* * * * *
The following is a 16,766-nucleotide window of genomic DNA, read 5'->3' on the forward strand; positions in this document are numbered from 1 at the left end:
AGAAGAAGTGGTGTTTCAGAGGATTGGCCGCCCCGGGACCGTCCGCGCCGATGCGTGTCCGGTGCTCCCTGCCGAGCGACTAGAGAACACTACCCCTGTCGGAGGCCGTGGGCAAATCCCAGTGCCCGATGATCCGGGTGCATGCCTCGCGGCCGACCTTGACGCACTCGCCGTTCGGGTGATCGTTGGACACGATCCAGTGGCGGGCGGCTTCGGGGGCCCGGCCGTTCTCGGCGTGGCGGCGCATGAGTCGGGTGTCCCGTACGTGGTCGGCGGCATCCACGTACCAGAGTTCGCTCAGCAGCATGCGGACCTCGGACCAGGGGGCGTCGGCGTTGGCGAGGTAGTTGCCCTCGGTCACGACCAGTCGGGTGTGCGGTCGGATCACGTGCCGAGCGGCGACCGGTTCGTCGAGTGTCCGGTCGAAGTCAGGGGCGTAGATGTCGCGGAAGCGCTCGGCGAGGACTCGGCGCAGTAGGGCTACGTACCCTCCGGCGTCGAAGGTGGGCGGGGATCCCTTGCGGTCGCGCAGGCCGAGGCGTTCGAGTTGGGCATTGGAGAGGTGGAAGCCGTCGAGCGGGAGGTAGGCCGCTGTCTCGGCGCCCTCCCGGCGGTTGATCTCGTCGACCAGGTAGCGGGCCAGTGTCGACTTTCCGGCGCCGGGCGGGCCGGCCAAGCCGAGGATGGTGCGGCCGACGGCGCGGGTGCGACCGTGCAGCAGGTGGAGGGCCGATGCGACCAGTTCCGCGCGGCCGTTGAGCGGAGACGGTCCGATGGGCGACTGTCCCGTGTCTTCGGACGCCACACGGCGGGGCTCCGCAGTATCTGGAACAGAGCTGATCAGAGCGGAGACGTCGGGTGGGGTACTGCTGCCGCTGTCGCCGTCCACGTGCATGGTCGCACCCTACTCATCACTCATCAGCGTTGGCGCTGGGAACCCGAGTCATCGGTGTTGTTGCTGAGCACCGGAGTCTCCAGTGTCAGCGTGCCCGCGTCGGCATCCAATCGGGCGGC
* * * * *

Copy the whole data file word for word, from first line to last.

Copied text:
The following is a 16,766-nucleotide window of genomic DNA, read 5'->3' on the forward strand; positions in this document are numbered from 1 at the left end:
AGAAGAAGTGGTGTTTCAGAGGATTGGCCGCCCCGGGACCGTCCGCGCCGATGCGTGTCCGGTGCTCCCTGCCGAGCGACTAGAGAACACTACCCCTGTCGGAGGCCGTGGGCAAATCCCAGTGCCCGATGATCCGGGTGCATGCCTCGCGGCCGACCTTGACGCACTCGCCGTTCGGGTGATCGTTGGACACGATCCAGTGGCGGGCGGCTTCGGGGGCCCGGCCGTTCTCGGCGTGGCGGCGCATGAGTCGGGTGTCCCGTACGTGGTCGGCGGCATCCACGTACCAGAGTTCGCTCAGCAGCATGCGGACCTCGGACCAGGGGGCGTCGGCGTTGGCGAGGTAGTTGCCCTCGGTCACGACCAGTCGGGTGTGCGGTCGGATCACGTGCCGAGCGGCGACCGGTTCGTCGAGTGTCCGGTCGAAGTCAGGGGCGTAGATGTCGCGGAAGCGCTCGGCGAGGACTCGGCGCAGTAGGGCTACGTACCCTCCGGCGTCGAAGGTGGGCGGGGATCCCTTGCGGTCGCGCAGGCCGAGGCGTTCGAGTTGGGCATTGGAGAGGTGGAAGCCGTCGAGCGGGAGGTAGGCCGCTGTCTCGGCGCCCTCCCGGCGGTTGATCTCGTCGACCAGGTAGCGGGCCAGTGTCGACTTTCCGGCGCCGGGCGGGCCGGCCAAGCCGAGGATGGTGCGGCCGACGGCGCGGGTGCGACCGTGCAGCAGGTGGAGGGCCGATGCGACCAGTTCCGCGCGGCCGTTGAGCGGAGACGGTCCGATGGGCGACTGTCCCGTGTCTTCGGACGCCACACGGCGGGGCTCCGCAGTATCTGGAACAGAGCTGATCAGAGCGGAGACGTCGGGTGGGGTACTGCTGCCGCTGTCGCCGTCCACGTGCATGGTCGCACCCTACTCATCACTCATCAGCGTTGGCGCTGGGAACCCGAGTCATCGGTGTTGTTGCTGAGCACCGGAGTCTCCAGTGTCAGCGTGCCCGCGTCGGCATCCAATCGGGCGGC